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Transfusion. 2010 Mar;50(3):600-10. doi: 10.1111/j.1537-2995.2009.02465.x. Epub 2009 Nov 20.

Meta-analysis of clinical studies of the purported deleterious effects of "old" (versus "fresh") red blood cells: are we at equipoise?

Author information

1
Department of Pathology and Laboratory Medicine, Cedars-Sinai Medical Center, Los Angeles, California 90048, USA. vamvakase@cshs.org

Abstract

BACKGROUND:

A meta-analysis examined whether the available data support an adequate suspicion that transfusion of old red blood cells (RBCs) is associated with increased mortality, organ failure, infection, prolonged mechanical ventilation, and prolonged stay in the hospital or the intensive care unit. Such suspicion is required for intentionally exposing patients enrolled in randomized controlled trials (RCTs) to the known or probable--but rare--risks of old RBCs, to document (and prevent) purported common adverse effects of old RBCs.

STUDY DESIGN AND METHODS:

Observational studies presenting adjusted results were eligible for analysis if the adequacy of the adjustment for confounding factors could be assessed. Three RCTs and 24 observational studies were retrieved. Medically and statistically homogeneous studies were integrated by fixed-effects methods. Otherwise homogeneous studies conducted in different clinical settings were integrated by random-effects methods.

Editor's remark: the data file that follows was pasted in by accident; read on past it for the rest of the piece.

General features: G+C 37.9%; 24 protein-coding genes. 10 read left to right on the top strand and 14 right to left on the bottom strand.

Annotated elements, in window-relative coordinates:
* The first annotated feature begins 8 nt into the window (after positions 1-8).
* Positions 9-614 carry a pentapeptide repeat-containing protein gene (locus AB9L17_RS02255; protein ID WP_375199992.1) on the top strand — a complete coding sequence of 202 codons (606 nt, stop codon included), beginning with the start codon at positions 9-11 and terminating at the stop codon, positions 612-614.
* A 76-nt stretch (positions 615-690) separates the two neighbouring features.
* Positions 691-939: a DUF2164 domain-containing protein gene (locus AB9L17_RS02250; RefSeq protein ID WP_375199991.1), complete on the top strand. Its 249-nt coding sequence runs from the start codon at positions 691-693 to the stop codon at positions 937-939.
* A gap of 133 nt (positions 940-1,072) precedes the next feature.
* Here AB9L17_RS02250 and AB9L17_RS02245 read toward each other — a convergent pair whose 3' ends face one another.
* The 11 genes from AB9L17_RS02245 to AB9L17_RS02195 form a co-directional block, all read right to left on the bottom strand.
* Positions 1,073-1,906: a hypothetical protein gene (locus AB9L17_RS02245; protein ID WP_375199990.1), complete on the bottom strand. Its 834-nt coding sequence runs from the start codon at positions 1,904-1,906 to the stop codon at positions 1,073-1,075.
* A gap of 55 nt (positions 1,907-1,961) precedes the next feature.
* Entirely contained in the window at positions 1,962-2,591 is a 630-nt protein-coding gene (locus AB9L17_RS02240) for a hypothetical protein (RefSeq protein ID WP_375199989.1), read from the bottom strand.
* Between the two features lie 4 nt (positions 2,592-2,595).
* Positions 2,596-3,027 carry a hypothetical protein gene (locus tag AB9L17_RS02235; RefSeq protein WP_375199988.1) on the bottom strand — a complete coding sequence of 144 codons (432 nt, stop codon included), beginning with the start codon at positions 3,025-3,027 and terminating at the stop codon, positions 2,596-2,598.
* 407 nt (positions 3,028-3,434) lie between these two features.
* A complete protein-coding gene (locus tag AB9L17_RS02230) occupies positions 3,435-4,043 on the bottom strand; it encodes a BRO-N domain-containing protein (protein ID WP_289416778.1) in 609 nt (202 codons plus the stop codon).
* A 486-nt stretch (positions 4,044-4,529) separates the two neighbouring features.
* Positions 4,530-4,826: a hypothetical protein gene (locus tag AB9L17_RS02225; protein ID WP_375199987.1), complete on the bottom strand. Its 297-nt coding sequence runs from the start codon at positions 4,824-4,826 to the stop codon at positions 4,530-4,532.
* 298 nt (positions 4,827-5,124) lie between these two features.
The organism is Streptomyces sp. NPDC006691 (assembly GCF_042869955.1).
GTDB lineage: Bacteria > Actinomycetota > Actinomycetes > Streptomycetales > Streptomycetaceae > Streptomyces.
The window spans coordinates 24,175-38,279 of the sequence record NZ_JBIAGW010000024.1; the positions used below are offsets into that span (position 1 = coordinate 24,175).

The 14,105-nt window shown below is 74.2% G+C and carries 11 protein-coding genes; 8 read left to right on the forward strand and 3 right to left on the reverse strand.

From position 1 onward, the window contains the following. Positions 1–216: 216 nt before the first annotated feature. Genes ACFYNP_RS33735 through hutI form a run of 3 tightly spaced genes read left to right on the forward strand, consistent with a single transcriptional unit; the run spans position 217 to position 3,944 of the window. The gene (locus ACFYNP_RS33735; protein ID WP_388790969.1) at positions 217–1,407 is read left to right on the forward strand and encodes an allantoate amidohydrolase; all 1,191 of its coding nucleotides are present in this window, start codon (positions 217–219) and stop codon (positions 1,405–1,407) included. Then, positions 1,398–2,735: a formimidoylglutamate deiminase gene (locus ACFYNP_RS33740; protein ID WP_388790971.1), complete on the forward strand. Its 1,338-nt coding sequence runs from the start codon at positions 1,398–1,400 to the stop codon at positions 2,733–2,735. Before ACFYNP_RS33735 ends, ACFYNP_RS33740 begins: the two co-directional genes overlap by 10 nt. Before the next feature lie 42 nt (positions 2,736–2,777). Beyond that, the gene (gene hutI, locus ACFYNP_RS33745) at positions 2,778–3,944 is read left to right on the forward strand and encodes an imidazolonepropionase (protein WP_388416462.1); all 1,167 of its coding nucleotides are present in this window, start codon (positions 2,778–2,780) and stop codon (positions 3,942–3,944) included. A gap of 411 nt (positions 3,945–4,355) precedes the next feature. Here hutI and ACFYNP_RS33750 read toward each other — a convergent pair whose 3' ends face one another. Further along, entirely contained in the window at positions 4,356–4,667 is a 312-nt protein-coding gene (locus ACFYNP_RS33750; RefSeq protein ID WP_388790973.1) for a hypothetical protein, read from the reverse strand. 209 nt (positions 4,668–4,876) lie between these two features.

RESULTS:

Based on "as-treated" analysis, transfusion of old RBCs was associated with a significant reduction in mortality (summary odds ratio, 0.38; 95% confidence interval, 0.14-0.99; p < 0.05) across two small RCTs. Integration of adjusted findings on the same outcome, from observational studies conducted in the same setting, produced summary results that were either negative (in six analyses) or impossible to evaluate owing to uncontrolled confounding by the number of transfused RBCs (in two analyses).

CONCLUSION:

The available data do not support an adequate suspicion that old RBCs may be associated with common adverse morbidity and/or mortality outcomes, so as to justify exposing experimental subjects to the other known or probable--but rare--risks of old RBCs.

[Indexed for MEDLINE]

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